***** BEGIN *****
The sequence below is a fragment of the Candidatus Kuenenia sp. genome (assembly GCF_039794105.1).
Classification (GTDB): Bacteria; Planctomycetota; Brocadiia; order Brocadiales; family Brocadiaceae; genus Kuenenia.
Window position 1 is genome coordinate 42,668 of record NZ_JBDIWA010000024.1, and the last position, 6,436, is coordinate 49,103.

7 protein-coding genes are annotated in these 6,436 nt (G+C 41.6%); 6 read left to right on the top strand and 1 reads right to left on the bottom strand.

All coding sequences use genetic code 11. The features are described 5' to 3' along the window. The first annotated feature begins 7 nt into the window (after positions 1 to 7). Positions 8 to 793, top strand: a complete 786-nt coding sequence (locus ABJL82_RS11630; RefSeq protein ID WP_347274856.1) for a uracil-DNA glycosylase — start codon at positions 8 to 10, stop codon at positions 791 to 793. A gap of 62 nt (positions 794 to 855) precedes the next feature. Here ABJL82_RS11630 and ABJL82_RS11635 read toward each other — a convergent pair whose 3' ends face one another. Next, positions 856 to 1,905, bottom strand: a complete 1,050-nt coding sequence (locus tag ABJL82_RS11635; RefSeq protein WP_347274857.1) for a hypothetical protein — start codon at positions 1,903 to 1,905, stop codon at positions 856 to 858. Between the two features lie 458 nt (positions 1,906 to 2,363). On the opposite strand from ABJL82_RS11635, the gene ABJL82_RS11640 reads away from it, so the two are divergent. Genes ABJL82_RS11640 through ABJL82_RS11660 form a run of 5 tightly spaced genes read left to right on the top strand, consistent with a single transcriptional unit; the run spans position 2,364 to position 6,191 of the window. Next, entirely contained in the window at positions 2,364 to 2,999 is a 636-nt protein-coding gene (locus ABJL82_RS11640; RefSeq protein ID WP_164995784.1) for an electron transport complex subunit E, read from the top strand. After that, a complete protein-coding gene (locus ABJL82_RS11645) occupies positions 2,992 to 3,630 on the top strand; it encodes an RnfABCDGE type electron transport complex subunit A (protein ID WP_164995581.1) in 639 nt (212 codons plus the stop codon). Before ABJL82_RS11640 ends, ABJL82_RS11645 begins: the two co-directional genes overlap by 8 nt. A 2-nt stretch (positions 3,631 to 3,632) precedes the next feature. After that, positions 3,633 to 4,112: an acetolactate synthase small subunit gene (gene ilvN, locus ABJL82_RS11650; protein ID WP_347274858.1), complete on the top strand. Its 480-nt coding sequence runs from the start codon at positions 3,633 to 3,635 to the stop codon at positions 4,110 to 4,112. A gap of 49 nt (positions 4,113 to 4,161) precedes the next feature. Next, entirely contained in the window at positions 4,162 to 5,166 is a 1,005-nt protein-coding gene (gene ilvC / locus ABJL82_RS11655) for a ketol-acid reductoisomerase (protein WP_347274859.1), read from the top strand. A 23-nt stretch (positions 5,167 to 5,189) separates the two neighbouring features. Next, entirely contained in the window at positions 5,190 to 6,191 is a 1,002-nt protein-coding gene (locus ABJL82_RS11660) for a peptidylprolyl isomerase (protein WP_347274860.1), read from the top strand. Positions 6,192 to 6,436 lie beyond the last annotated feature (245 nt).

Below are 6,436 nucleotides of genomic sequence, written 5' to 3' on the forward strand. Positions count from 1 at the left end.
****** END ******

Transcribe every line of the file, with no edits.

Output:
The sequence below is a fragment of the Candidatus Kuenenia sp. genome (assembly GCF_039794105.1).
Classification (GTDB): Bacteria; Planctomycetota; Brocadiia; order Brocadiales; family Brocadiaceae; genus Kuenenia.
Window position 1 is genome coordinate 42,668 of record NZ_JBDIWA010000024.1, and the last position, 6,436, is coordinate 49,103.

7 protein-coding genes are annotated in these 6,436 nt (G+C 41.6%); 6 read left to right on the top strand and 1 reads right to left on the bottom strand.

All coding sequences use genetic code 11. The features are described 5' to 3' along the window. The first annotated feature begins 7 nt into the window (after positions 1 to 7). Positions 8 to 793, top strand: a complete 786-nt coding sequence (locus ABJL82_RS11630; RefSeq protein ID WP_347274856.1) for a uracil-DNA glycosylase — start codon at positions 8 to 10, stop codon at positions 791 to 793. A gap of 62 nt (positions 794 to 855) precedes the next feature. Here ABJL82_RS11630 and ABJL82_RS11635 read toward each other — a convergent pair whose 3' ends face one another. Next, positions 856 to 1,905, bottom strand: a complete 1,050-nt coding sequence (locus tag ABJL82_RS11635; RefSeq protein WP_347274857.1) for a hypothetical protein — start codon at positions 1,903 to 1,905, stop codon at positions 856 to 858. Between the two features lie 458 nt (positions 1,906 to 2,363). On the opposite strand from ABJL82_RS11635, the gene ABJL82_RS11640 reads away from it, so the two are divergent. Genes ABJL82_RS11640 through ABJL82_RS11660 form a run of 5 tightly spaced genes read left to right on the top strand, consistent with a single transcriptional unit; the run spans position 2,364 to position 6,191 of the window. Next, entirely contained in the window at positions 2,364 to 2,999 is a 636-nt protein-coding gene (locus ABJL82_RS11640; RefSeq protein ID WP_164995784.1) for an electron transport complex subunit E, read from the top strand. After that, a complete protein-coding gene (locus ABJL82_RS11645) occupies positions 2,992 to 3,630 on the top strand; it encodes an RnfABCDGE type electron transport complex subunit A (protein ID WP_164995581.1) in 639 nt (212 codons plus the stop codon). Before ABJL82_RS11640 ends, ABJL82_RS11645 begins: the two co-directional genes overlap by 8 nt. A 2-nt stretch (positions 3,631 to 3,632) precedes the next feature. After that, positions 3,633 to 4,112: an acetolactate synthase small subunit gene (gene ilvN, locus ABJL82_RS11650; protein ID WP_347274858.1), complete on the top strand. Its 480-nt coding sequence runs from the start codon at positions 3,633 to 3,635 to the stop codon at positions 4,110 to 4,112. A gap of 49 nt (positions 4,113 to 4,161) precedes the next feature. Next, entirely contained in the window at positions 4,162 to 5,166 is a 1,005-nt protein-coding gene (gene ilvC / locus ABJL82_RS11655) for a ketol-acid reductoisomerase (protein WP_347274859.1), read from the top strand. A 23-nt stretch (positions 5,167 to 5,189) separates the two neighbouring features. Next, entirely contained in the window at positions 5,190 to 6,191 is a 1,002-nt protein-coding gene (locus ABJL82_RS11660) for a peptidylprolyl isomerase (protein WP_347274860.1), read from the top strand. Positions 6,192 to 6,436 lie beyond the last annotated feature (245 nt).

Below are 6,436 nucleotides of genomic sequence, written 5' to 3' on the forward strand. Positions count from 1 at the left end.